As you might imagine, people talk to me about their jobs all the time. In a typical scenario I’ll be chatting with someone casually and they’ll say, “I should really call you, I’ve got to make a change.” I say I would be happy to help. And that’s how so many clients have come to me.
Yet I’m struck by the number of times I’ll see someone, even years later, and they are still in that same job. And they still say the same thing, “I really need to call you!”
To be clear, there is nothing wrong here. We all have a bad day at work, or get angry at our boss. The truth is that there is a big difference between that feeling of momentary annoyance, and an ongoing sense that a job is a bad fit.
So how do you tell the difference? You can look at your feelings and examine what feels true for you. That’s an excellent exercise. There are also some objective, tangible signs that it’s time to look for something new:
- Performance Review – How was it? If it was anything less than great, you should ask for clear direction on what you can do to improve. If you haven’t had a review in the last year, ask for one and keep asking until you get it. Failure to provide a review is lazy and poor management. It could also be cowardly. It could be a warning sign that there are things your supervisor needs to bring to your attention, but is afraid of creating conflict. You want to – you deserve to – know how you are doing, even if the news is difficult.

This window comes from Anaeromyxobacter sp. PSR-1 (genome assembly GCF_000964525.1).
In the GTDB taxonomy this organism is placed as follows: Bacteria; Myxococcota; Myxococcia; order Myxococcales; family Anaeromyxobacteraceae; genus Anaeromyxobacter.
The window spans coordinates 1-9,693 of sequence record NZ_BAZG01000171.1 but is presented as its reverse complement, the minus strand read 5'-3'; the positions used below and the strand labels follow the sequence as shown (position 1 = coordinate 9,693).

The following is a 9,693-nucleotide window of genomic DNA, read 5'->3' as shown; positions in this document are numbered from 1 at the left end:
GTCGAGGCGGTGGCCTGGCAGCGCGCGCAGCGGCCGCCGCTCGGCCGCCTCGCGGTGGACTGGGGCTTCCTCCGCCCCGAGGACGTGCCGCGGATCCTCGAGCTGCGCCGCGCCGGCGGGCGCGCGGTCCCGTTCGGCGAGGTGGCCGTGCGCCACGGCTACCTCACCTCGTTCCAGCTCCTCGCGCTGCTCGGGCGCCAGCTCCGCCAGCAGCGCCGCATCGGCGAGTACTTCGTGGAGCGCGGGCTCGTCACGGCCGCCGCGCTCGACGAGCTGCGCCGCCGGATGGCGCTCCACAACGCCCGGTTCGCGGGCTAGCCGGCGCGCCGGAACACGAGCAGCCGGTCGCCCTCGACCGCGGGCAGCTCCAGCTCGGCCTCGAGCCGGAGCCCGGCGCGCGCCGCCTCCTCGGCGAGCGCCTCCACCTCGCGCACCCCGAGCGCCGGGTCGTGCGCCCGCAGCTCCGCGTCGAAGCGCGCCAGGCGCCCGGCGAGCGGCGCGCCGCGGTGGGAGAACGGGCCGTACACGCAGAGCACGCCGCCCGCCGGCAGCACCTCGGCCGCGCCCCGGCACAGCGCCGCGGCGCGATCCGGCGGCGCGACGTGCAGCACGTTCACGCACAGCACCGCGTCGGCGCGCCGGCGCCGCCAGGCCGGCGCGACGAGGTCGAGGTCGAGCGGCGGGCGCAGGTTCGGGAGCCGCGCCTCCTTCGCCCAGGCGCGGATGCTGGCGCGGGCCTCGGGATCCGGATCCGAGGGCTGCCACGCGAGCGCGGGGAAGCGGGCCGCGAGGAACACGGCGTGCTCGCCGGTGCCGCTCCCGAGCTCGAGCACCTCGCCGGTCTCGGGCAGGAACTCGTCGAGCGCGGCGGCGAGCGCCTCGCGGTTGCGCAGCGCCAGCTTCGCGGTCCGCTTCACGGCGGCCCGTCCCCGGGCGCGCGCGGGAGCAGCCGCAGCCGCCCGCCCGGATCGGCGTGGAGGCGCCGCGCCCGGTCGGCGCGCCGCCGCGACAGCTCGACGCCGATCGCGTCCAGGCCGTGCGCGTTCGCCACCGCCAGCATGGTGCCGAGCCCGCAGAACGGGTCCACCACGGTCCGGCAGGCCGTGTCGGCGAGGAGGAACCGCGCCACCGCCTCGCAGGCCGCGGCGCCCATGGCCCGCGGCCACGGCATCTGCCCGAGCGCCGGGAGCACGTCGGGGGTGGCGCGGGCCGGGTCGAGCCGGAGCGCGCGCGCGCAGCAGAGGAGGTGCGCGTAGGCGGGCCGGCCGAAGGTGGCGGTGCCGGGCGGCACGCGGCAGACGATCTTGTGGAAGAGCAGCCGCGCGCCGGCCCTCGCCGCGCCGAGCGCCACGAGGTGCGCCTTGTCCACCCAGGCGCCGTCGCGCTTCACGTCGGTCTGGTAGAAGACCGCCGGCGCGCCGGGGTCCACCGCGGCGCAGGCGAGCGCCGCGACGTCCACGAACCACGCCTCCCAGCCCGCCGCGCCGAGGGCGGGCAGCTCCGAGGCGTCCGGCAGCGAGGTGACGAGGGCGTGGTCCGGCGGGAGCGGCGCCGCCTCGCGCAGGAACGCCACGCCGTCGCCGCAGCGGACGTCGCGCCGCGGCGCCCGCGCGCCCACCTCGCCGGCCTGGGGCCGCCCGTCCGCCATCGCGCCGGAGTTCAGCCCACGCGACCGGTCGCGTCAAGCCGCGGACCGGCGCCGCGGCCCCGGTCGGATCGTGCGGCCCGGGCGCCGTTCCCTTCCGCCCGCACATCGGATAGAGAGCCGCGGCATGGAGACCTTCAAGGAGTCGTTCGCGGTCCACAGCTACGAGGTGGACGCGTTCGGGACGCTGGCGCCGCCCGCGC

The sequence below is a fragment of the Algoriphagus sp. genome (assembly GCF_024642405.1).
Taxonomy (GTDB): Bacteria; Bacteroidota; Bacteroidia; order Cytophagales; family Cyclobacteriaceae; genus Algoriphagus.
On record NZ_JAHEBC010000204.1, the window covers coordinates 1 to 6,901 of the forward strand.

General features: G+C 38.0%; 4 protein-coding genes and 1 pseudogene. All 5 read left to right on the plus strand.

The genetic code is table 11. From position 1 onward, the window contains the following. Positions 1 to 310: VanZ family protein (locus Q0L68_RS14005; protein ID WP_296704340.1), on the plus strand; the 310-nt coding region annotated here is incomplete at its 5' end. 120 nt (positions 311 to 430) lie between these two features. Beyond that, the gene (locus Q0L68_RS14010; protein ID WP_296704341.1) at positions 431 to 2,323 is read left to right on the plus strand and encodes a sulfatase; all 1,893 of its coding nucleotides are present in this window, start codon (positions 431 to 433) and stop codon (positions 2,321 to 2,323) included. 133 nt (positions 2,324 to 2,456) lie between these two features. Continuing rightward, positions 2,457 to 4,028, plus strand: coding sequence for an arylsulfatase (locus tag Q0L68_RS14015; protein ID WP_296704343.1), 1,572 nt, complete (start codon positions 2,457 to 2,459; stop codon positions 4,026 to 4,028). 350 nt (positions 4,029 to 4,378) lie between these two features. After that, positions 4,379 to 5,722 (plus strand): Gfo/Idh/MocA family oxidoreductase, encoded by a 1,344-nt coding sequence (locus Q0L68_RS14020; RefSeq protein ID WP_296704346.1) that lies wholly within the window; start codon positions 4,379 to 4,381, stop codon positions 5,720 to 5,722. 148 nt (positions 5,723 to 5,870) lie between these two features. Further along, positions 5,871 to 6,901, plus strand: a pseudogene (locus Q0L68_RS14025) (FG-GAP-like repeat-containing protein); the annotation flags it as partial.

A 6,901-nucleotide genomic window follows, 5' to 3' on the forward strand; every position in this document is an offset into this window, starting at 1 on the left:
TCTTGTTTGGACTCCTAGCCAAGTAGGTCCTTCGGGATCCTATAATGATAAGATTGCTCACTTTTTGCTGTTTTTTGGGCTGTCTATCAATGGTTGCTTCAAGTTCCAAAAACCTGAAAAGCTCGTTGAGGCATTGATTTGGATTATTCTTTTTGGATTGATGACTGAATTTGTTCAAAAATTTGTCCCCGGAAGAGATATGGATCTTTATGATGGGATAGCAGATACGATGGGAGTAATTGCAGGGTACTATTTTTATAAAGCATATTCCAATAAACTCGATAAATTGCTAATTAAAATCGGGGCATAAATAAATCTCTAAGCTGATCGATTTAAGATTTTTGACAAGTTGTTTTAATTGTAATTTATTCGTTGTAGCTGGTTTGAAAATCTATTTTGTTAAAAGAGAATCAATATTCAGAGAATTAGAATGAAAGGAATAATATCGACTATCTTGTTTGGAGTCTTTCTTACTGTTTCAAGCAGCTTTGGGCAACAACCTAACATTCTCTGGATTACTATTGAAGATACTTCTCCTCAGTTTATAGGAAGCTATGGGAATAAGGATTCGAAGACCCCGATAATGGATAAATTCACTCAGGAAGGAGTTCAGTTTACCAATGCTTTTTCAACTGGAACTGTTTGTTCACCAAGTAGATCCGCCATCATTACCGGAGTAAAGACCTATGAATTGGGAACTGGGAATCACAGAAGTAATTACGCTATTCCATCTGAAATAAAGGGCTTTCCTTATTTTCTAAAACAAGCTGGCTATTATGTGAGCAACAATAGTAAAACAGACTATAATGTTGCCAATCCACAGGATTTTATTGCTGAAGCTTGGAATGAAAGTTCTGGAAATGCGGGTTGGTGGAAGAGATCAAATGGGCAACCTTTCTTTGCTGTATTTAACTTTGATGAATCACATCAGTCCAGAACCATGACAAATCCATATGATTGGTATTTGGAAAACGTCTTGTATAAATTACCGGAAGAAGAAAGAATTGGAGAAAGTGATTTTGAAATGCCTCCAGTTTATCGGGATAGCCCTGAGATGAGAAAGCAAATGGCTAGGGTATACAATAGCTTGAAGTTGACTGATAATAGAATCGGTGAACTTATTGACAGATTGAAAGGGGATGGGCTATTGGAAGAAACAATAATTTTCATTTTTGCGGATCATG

- Development – Are you growing in your role? Do you get assignments that help you build new skills? Is your company investing in your professional growth? Remember that “five years’ experience,” could mean 1 year of experience followed by 4 years doing the same exact thing. That’s bad for your career growth.
- Stagnant Role – Even if you are continuing to grow professionally, it’s possible that your employer is not recognizing that with commensurate pay and promotion. Are your skills more valuable to another employer? It may be time to find out.
- Professional Network – Does your employer support your engagement in committees and professional associations? Are they paying for you to go to conferences and meetings and otherwise staying up to date and connected in your industry? This is important to your advancement, even inside your own organization. Failure to support you could mean they don’t see your potential, and that’s a red flag.